Guest post by Carly Fraser and Alexandra Gardiner from New Economy Manchester.
What will Greater Manchester look like in 2065? Seriously, think about it.
There is no avoiding the fact that Manchester didn’t miraculously re-emerge from the post-industrial doldrums by sheer fortune. Everything about the city-region as it is today; its ambience, its infrastructure, the distinct juxtaposition of original and modern architecture, has all been underpinned by a conscious effort to strategically determine its purpose in the 21st Century.
If Manchester is to effectively build on its present strengths over the next 50 years or so (and also tackle its weaknesses), we need to be pragmatic in considering what that future might look like. The Greater Manchester strategy is already dealing with the medium-term. Yet we should also be on our guard for those long-term drivers of change. Our cities are set to be at the forefront of economic growth and with so much potential, national government is particularly interested in metro-level developments. Through the Government Office for Science, it is currently leading on a nationwide Foresight project aptly titled the 'Future of Cities'. So with this level of interest, how exactly can we prepare for those longer-term challenges?
Of course we can start by learning from the past. Greater Manchester’s journey of transformation from ‘Cottonopolis’ - the endearing nickname it earned on the back of its leading role in 19th Century global cotton production - to its presently growing status as a world leader in advanced materials research (just one example of its wider potential at this very point in time) began with the tough decisions brought about by post-industrial decline. In other words, challenge brought opportunity.
Greater Manchester today is recognised for its strengths in governance, its newly devolved powers, and an economy that has demonstrated resilience against the recent economic downturn. Our strategy runs to 2020 and we are working hard to deliver it. But the Government Office of Science project has invited us to look longer term:
- Have we seriously considered the scenarios and complications that might arise?
- How is climate change going to impact on the city’s priorities in the long-term?
- What if automation displaces more than the large share of routine jobs that are already threatened?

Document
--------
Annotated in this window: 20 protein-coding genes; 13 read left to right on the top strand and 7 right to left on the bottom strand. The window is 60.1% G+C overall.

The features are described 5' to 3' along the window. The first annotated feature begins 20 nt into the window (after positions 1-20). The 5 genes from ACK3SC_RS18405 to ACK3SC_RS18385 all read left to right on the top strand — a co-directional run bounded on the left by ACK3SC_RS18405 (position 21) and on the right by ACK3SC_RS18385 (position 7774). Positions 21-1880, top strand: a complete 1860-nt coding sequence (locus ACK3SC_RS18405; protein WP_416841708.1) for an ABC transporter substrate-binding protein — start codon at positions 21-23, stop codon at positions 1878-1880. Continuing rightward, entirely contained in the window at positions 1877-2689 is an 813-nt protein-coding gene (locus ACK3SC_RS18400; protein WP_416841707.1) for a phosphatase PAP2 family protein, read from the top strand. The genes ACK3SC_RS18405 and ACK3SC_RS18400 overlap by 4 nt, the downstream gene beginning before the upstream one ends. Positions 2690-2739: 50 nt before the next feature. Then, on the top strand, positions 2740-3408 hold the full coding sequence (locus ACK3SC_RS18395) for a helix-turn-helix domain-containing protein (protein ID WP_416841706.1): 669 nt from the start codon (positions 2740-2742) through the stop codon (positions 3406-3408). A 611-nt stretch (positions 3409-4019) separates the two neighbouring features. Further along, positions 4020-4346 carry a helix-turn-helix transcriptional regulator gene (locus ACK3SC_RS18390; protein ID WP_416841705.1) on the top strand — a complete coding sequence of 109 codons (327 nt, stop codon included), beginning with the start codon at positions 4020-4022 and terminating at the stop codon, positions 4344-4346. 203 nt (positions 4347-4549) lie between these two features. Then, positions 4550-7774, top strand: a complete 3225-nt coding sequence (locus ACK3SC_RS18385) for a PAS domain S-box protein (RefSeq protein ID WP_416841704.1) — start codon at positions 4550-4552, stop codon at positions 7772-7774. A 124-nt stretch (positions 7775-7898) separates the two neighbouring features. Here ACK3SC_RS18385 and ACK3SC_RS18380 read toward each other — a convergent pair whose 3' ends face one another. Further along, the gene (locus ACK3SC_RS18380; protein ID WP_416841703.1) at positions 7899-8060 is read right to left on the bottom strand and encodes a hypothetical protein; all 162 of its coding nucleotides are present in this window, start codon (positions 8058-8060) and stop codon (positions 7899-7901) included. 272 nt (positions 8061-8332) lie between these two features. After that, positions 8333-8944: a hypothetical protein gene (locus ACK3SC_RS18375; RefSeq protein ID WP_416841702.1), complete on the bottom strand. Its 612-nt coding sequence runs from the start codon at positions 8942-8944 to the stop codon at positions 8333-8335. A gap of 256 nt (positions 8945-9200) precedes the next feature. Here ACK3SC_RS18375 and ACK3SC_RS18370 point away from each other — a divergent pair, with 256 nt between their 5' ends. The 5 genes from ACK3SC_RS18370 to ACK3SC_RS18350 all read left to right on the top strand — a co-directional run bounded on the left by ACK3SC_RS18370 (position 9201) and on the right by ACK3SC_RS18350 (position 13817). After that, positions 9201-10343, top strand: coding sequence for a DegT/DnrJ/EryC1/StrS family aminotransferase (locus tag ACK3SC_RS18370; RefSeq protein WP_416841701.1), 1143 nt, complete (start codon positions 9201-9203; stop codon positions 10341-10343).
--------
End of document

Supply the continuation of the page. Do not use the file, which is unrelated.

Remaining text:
Of course some of these issues are specific to Manchester while others will be of interest to all participating cities.
To consider such questions and explore the possibilities of Greater Manchester’s economic future, New Economy has been working jointly with the University of Manchester’s Institute of Innovation and Research to produce a report that will feed into the national Future of Cities project. It has tasked Greater Manchester’s researchers, analysts and policy makers with much of the aforementioned; looking into the opportunities and challenges that UK cities will face over the next 50 years.
In response to the task we recently coordinated a ‘Manchester 2040+’ workshop attended by an impressive mixture of public, private, community and voluntary sector representatives. The workshop offered a structured platform for creative thinking and collaboration across the policy areas of:
- planning and housing
- transport and infrastructure
- business and economy
- social responsibilities
All matters that are essential in achieving a thriving, prosperous and socially inclusive city.
The workshop has already accelerated the discussions that will determine the best way for creating a ‘success scenario’ for the conurbation. It has also generated 2 specific projects that will be led by New Economy, looking into issues around both ageing and low pay.
Given its very nature, this project will be a continual, evolving piece of work and it will be used to frequently inform policy and decision makers across Greater Manchester. The next stage of the project is for the Government Office of Science to produce a Greater Manchester report based on the findings of the workshop in early 2015. This will then be used to inform a university-led ‘Futures Forum’ scheduled for March, which will look at collective issues that are forecast across the participating regions. As the project evolves, we’re keen to hear your views to help articulate how Greater Manchester can survive and prosper in a range of possible scenarios.